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I will be there! I’m very excited to see what they have to say and to put in my 2 cents. The material that MSI put together on the downtown Columbus website is very nice!
The best donuts are definitively from the Der Dutchman in Plain City. I’ve never had one that even compares.
A date and time has been set for the first Cbus Rail Meetup!
-Date: Wednesday April 7th, 2010
-Time: 6:00pm – 8:00pm
-Location: Staufs Coffee in Grandview (Google Map)
Bring Lots of Ideas and Enthusiasm
I’ve been working on the site more, and I think its finally starting to take shape. Would anyone be interested in doing some sort of meetup that can be the jumping off point to building an organization and brainstorming ideas?
In a moment of inspiration, i decided to start a website. I really have no experience in this kind of thing so check it out give me suggestions, and lets start a push for rail!
Add a thanks for the awesome new development! Also is there a point where there may be some neighborhood retail components? I feel like i recall reading about them somewhere but forget now.January 20, 2010 1:57 pm at 1:57 pm in reply to: Where would you put commuter rail around Columbus? #338619
I think that the Lancaster leg would be most utilized and therefore should be built first. If anyone has ever attempted to drive to Lancaster, Athens or anywhere is SE Ohio via route 33 you can see why I say this. Having said that I think extending that line to Logan, and possibly even Athens/Nelsonville would definitively boost ridership.
In Phoenix, light rail is unexpected success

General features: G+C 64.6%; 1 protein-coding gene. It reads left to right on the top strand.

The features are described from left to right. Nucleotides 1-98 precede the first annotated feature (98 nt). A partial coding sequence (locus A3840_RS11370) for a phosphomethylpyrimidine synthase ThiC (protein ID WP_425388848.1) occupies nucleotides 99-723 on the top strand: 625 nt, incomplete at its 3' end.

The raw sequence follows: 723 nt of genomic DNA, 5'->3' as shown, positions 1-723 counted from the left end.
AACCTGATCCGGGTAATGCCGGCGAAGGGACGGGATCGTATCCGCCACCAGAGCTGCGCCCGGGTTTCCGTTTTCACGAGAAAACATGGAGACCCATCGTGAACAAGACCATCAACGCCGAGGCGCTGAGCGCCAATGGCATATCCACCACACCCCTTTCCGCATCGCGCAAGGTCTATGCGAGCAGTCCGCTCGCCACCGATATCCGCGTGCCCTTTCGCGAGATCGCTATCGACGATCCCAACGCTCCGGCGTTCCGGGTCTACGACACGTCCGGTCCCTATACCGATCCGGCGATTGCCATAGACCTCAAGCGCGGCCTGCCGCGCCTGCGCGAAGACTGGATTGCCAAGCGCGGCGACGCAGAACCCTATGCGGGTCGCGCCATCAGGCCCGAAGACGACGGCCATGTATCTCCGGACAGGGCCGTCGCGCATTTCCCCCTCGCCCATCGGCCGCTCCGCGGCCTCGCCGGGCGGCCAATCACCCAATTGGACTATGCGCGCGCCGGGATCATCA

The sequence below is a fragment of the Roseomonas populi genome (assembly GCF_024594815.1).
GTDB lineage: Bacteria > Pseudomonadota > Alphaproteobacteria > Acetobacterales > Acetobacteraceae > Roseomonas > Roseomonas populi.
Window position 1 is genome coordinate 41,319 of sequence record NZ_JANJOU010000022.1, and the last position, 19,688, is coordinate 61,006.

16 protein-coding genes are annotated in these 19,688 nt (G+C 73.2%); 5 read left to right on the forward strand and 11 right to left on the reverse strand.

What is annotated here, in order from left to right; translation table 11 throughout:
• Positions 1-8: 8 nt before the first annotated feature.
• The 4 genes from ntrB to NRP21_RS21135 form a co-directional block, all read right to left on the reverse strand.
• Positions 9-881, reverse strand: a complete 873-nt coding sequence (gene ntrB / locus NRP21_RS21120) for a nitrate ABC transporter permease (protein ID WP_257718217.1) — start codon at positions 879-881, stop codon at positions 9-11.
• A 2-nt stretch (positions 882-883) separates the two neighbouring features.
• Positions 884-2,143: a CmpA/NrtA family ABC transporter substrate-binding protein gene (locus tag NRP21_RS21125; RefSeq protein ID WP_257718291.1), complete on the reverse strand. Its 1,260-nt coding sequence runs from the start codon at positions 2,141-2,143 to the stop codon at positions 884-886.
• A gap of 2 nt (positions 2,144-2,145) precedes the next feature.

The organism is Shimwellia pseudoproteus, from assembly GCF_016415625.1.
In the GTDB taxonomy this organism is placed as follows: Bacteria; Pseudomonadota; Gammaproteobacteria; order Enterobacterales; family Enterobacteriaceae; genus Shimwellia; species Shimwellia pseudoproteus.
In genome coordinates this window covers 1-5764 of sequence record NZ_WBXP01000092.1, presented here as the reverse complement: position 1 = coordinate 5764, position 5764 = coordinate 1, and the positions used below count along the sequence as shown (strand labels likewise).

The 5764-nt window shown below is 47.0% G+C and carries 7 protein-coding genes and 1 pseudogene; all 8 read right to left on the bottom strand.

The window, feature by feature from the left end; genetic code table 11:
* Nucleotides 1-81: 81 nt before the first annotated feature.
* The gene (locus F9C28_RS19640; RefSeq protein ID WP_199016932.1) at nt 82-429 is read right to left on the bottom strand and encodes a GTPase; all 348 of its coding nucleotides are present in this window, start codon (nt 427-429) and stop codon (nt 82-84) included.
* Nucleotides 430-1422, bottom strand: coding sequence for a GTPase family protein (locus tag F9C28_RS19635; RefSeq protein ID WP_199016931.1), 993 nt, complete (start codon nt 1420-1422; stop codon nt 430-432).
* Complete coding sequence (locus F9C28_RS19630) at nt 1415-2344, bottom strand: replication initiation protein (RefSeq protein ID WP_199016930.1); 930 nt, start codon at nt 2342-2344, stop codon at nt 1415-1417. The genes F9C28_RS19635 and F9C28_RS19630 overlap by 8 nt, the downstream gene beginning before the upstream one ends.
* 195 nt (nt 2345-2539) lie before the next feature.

Weekend riders turn downtown into destination
DAVID KADLUBOWSKITHE ARIZONA REPUBLIC
Phoenix’s light-rail system was projected to attract 26,000 riders a day, but the number is closer to 33,000.
PHOENIX — Among the many detractors who thought a light-rail line in this sprawling city would be a riderless $1 billion failure was Starlee Rhoades, spokeswoman for the Goldwater Institute, a vocal critic of the rail’s expense.
“I’ve taken it,” Rhoades said, slightly sheepishly. “It’s useful.”
She and her colleagues still think the rail is oversubsidized, but in terms of predictions of failure, she said, “We don’t dwell.”
The light rail here, which opened in December, has been a greater success than its proponents thought it would be, but not quite in the way they envisioned. Unlike the rest of the country’s public transportation systems, which are used principally by commuters, the 20 miles of light rail stretching from central Phoenix to Mesa and Tempe is used largely by people going to restaurants, bars, ballgames and cultural events downtown.
I was at a Pat Tiberi event on Saturday and he was there. Pat introduced him as now retired auditor Testa.
Sorry, I should have been more clear. The discussion will be with the guy from Jeffery Place.
AnneD wrote >>
I’m reading Bleak House… never thought I’d read Charles Dickens willingly, but it is totally riveting.
After attempting A Tale of Two Cities, then stopping after about a chapter I thought I’d never pick it up again. I then finished every writing by Jane Austen and craved more British Lit. and so I made my way back to A Tale of Two Cities, it being the closest thing to Austen on my shelf. I love it so much at this point I think it will be one of my all time favorite books.
There is a plethora of information starting at the bottom of page ten: http://www.ua-ohio.net/news/meetings/bzap/18aug08.pdf